Charlestown, Rhode Island, May 5, 2021.
Starting on May 9, BoP Gallery at 289 Narrow Lane will be showing ten historic photographs illustrating the heroic lives of Munich's White Rose resistance group.
Sophie Scholl, German teacher and student (1921-1943), was a principal figure in a cell that would grow beyond 23 members at the time of her capture. Although her and her brother, Hans Scholl (1918-1943) and Alexander Schmorell (1917-1943) activities did not have the chance to effect awareness in real time (and after the war the family's surviving members faced criticism from their townspeople), their ability to recognize the sickness that had captured their country (despite having been subject to rigorous propaganda measures themselves), and then stand up against it -exercising freedom of speech - remains, in collective memory, the most significant achievement, especially in the context of living under a totalitarian regime.
What did Sophie and the other principal resistors do?
As war broke out, Sophie Scholl was a young girl, in love with nature, music, art and literature. At sixteen she had also met a young man at a party who was a cadet at a prestigious military academy. Soon thereafter, graduating as a Lieutenant, he was thrust into Hitler's Army. Officer Fritz Hartnagel (1917-2001) choose to write his pen pal, and dearest friend, about the atrocities he experienced first hand. As confiscated personal freedoms made society more restrictive along with worsening rumors, Sophie experienced an intense spiritual crisis.
She documented it all in her diaries and in letters to Fritz. When she arrived at the University of Munich to study, joining her brother and his friend, Alexander Schmorell, they named their resistance the White Rose. They wrote leaflets attempting to convince their country people that by remaining silent they were complicit in the systematic attempt to annihilate an entire race along with waging a world war which meant certain death to German men forced to fight in it.
Their five editions of leaflets were arduously copied with an old fashioned copier on stolen paper and at great peril, distributed in over sixteen German and Austrian cities and mailed to hundreds of recipients.
Their actions grew more intense when Hans, Alex and Willi Graf (1918-1943), wrote "Down with Hitler!" and "Hitler is a mass murderer" along with "Freedom!" on the facade of buildings all over Munich. But as the Battle of Stalingrad was lost and Fritz barely survived it, Hans and Sophie were caught distributing leaflets in the foyer of their university. After a show trial presided over by a lunatic Judge, the so-called People's Court sentenced Hans, Sophie and fellow student, Christoph Probst (1919-1943), caught in Austria, with treason and were executed days after by guillotine.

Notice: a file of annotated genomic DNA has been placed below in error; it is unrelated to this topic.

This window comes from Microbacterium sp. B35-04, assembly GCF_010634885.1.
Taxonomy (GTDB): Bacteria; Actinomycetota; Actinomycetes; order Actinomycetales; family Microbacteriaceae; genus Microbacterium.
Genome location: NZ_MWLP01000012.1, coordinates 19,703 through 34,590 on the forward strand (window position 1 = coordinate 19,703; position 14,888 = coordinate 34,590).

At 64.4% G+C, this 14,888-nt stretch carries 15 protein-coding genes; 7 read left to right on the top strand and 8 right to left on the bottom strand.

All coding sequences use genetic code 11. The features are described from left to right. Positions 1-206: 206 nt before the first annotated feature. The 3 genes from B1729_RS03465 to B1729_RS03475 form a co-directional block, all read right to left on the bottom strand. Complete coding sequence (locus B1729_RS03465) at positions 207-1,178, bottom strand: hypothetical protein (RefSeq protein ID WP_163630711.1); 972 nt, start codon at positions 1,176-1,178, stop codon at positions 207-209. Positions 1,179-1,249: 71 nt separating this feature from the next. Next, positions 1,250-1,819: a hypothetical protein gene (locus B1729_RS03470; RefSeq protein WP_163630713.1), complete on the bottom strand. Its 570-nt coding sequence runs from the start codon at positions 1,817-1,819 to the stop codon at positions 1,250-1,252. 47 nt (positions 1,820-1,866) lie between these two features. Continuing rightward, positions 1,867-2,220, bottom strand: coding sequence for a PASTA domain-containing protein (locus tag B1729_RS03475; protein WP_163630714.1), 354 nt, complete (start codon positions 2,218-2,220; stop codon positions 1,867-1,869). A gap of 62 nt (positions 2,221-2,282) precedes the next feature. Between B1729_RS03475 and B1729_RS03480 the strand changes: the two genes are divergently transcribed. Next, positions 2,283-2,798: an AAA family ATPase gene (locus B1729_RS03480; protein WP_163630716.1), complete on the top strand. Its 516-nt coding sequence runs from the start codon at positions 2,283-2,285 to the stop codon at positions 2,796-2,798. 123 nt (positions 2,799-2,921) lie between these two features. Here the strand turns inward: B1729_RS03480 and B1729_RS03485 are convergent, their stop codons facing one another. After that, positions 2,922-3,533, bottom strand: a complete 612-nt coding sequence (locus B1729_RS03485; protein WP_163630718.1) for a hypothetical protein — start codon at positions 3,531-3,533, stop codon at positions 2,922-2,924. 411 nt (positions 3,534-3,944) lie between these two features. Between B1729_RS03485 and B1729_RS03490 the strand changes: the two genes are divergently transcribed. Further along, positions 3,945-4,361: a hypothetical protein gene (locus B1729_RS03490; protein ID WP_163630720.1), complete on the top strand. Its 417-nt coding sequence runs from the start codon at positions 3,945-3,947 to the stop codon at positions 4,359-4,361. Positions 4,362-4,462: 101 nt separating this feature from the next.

Why does Sophie Scholl's legacy become increasingly present?
My own fascination with Sophie began at aged 16 when my dad gave me a copy of Little, Brown's English translation of her letters and diaries. Fourteen years later, after having had the opportunity to learn German at the University of Wuerzburg where my cousins lived and grandfather went to school, and also working as a translator in Munich, I read her letters again, this time in the language they were written in. I also discovered the letters that Fritz wrote back to her. She remains and becomes more powerful over time, I believe, because her ability to love life and then write so exquisitely about it.
The fact that she then sacrificed it remains one of the most awesome reminders of what a well-lived life looks like. She was inspired by the teachings of Christ in a time when the Bible was banned.
As the emotional toll of the war wore on her conscience, Sophie was unable to keep silent.
Writers write! Sophie left us these enduring diaries and letters detailing her impression of flowers, rain, a Bach sonata and then citing great works of world literature, scripture and Christian philosophers that left her little doubt of her imperative.
She argued brilliantly with her boyfriend, Fritz, calling into question his profession as a career soldier, owing his loyalty suddenly to a sick manic who had taken over their country.
Sophie left us all of these writings for us to read and re read, which for me, is as valuable as her ability to say 'no.'
Exhibition for Sophie Scholl's 100th Birthday
Photographs were reproduced with permission by the White Rose Foundation in Munich. They are available for viewing at BoP Gallery until May 20 during bookstore hours and by appointment.